Saturday, 28 January 2012

Any Number Minus its Reverse is Divisible by 9

Assume that we have the number x = a10^n + b.10^(n-1) + c10^(n-2) + ... + m10^1 + n10^0
where a, b, c...m, n members of the set {0, 1, 2, 3, 4, 5, 6, 7, 8, 9}.
The number made up from the reverse of these digits y = n10^n + m10^(n-1) + ... + c10^2 + b10^1 + a10^0.
Without loss of generality we can assume that x > y, therefore
x - y = (a10^n + b.10^(n-1) + c10^(n-2) + ... + m10^1 + n10^0) - (n10^n + m10^(n-1) + ... + c10^2 + b10^1 + a10^0)

x - y = a10^n + b.10^(n-1) + c10^(n-2) + ... + m10^1 + n10^0 - n10^n - m10^(n-1) - ... - c10^2 - b10^1 - a10^0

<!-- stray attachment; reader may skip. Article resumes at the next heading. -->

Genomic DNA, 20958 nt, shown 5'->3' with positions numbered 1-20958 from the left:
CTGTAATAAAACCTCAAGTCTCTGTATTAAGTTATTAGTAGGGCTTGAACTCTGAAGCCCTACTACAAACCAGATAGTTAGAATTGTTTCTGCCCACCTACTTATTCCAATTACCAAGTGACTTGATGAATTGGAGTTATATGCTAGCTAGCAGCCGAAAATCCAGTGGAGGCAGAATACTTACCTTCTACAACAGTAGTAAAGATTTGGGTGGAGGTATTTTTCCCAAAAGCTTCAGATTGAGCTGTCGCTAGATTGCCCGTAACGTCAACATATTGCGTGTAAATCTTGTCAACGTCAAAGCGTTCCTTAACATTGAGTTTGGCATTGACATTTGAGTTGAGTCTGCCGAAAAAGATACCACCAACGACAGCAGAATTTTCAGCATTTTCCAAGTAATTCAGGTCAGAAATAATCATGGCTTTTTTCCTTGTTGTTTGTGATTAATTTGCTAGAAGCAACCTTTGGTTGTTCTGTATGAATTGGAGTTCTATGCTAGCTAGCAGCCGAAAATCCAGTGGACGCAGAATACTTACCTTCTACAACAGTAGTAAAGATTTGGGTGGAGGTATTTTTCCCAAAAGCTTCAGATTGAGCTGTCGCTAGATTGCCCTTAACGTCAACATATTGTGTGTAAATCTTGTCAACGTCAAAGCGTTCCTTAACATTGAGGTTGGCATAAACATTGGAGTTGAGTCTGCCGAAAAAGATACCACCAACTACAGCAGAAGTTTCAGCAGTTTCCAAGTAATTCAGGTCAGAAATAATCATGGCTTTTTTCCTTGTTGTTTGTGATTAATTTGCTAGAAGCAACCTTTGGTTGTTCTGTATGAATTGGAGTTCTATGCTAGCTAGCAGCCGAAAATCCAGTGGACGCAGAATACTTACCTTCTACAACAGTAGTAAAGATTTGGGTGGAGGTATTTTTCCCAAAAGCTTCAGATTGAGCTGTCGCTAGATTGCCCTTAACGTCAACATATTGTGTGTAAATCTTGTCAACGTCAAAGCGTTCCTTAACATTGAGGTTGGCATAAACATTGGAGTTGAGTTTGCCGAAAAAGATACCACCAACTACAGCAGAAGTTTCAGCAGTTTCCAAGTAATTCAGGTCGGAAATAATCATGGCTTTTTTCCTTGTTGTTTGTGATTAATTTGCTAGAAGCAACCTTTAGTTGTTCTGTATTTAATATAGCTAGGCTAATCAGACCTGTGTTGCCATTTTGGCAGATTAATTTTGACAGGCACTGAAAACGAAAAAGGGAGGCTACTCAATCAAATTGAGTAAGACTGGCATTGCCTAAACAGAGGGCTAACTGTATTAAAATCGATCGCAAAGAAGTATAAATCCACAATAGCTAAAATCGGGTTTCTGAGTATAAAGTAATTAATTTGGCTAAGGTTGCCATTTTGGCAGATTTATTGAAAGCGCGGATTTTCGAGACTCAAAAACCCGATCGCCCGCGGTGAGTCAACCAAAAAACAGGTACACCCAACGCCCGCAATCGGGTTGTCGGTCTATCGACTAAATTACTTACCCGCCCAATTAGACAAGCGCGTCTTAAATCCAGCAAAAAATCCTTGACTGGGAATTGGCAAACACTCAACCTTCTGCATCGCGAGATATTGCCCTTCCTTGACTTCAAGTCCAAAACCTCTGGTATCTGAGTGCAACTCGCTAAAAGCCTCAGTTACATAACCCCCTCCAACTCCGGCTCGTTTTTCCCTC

x - y = a10^n - a10^0 + b10^(n-1) - b10^1 + c10^(n-2) - c10^2 + ... + m10^1 - m10^(n-1) + n10^0 - n10^n

x - y =  a(10^n - 10^0) + b(10^(n-1) - b10^1) + c(10^(n-2) - 10^2) + ... + m(10^1 - 10^(n-1)) + n(10^0 - 10^n)

However, we know from before that any power of 10 minus a power of 10 is divisible by 9, thus each set of brackets of the form (10^a - 10^b) can be replace by 9ki for some ki member of the integers.
Therefore,
x - y = a9k1 + b9k2 + c9k3 + ... + m9kn-1 + n9kn

x - y = 9.(ak1 + bk2 + ck3 + ... + mkn-1 + nkn)

QED

Note
Without much effort it can easily be shown that any number minus a number made from a permutation of its digits must also be divisible by 9.